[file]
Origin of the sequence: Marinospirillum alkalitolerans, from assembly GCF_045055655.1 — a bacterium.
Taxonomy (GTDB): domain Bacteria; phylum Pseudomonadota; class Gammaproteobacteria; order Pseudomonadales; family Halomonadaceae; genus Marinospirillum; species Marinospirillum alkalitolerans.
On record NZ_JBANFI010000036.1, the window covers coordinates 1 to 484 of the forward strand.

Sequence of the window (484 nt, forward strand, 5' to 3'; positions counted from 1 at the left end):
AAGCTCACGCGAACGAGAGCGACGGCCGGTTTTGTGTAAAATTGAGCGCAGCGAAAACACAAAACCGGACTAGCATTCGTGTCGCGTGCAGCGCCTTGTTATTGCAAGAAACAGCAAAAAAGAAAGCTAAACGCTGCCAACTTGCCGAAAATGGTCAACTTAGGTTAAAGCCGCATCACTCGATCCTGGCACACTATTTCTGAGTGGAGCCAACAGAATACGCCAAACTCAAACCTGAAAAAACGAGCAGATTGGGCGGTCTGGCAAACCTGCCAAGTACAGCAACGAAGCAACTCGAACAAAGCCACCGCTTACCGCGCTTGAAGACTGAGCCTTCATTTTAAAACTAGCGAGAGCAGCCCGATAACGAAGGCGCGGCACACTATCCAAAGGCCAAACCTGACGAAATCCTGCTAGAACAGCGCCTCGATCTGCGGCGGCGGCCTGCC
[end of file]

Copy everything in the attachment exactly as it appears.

Origin of the sequence: Marinospirillum alkalitolerans, from assembly GCF_045055655.1 — a bacterium.
Taxonomy (GTDB): domain Bacteria; phylum Pseudomonadota; class Gammaproteobacteria; order Pseudomonadales; family Halomonadaceae; genus Marinospirillum; species Marinospirillum alkalitolerans.
On record NZ_JBANFI010000036.1, the window covers coordinates 1 to 484 of the forward strand.

Sequence of the window (484 nt, forward strand, 5' to 3'; positions counted from 1 at the left end):
AAGCTCACGCGAACGAGAGCGACGGCCGGTTTTGTGTAAAATTGAGCGCAGCGAAAACACAAAACCGGACTAGCATTCGTGTCGCGTGCAGCGCCTTGTTATTGCAAGAAACAGCAAAAAAGAAAGCTAAACGCTGCCAACTTGCCGAAAATGGTCAACTTAGGTTAAAGCCGCATCACTCGATCCTGGCACACTATTTCTGAGTGGAGCCAACAGAATACGCCAAACTCAAACCTGAAAAAACGAGCAGATTGGGCGGTCTGGCAAACCTGCCAAGTACAGCAACGAAGCAACTCGAACAAAGCCACCGCTTACCGCGCTTGAAGACTGAGCCTTCATTTTAAAACTAGCGAGAGCAGCCCGATAACGAAGGCGCGGCACACTATCCAAAGGCCAAACCTGACGAAATCCTGCTAGAACAGCGCCTCGATCTGCGGCGGCGGCCTGCC